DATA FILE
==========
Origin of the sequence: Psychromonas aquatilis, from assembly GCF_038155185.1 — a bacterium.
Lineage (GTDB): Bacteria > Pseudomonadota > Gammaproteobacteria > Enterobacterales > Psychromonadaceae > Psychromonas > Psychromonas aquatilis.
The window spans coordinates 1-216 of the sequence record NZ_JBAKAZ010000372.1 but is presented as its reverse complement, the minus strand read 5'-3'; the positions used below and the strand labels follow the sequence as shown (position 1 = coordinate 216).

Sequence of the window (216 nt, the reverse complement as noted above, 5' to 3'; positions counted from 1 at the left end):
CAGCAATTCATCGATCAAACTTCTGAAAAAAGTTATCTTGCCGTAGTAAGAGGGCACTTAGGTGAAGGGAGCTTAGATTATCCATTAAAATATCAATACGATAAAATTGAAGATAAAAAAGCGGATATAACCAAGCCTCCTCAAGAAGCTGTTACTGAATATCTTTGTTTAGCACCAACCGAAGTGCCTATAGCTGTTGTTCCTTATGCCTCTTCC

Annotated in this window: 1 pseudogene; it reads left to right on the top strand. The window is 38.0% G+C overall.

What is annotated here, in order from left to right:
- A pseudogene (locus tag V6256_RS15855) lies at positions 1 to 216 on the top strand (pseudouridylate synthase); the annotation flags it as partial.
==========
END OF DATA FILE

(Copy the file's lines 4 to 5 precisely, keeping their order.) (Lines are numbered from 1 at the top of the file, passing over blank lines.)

Sequence of the window (216 nt, the reverse complement as noted above, 5' to 3'; positions counted from 1 at the left end):
CAGCAATTCATCGATCAAACTTCTGAAAAAAGTTATCTTGCCGTAGTAAGAGGGCACTTAGGTGAAGGGAGCTTAGATTATCCATTAAAATATCAATACGATAAAATTGAAGATAAAAAAGCGGATATAACCAAGCCTCCTCAAGAAGCTGTTACTGAATATCTTTGTTTAGCACCAACCGAAGTGCCTATAGCTGTTGTTCCTTATGCCTCTTCC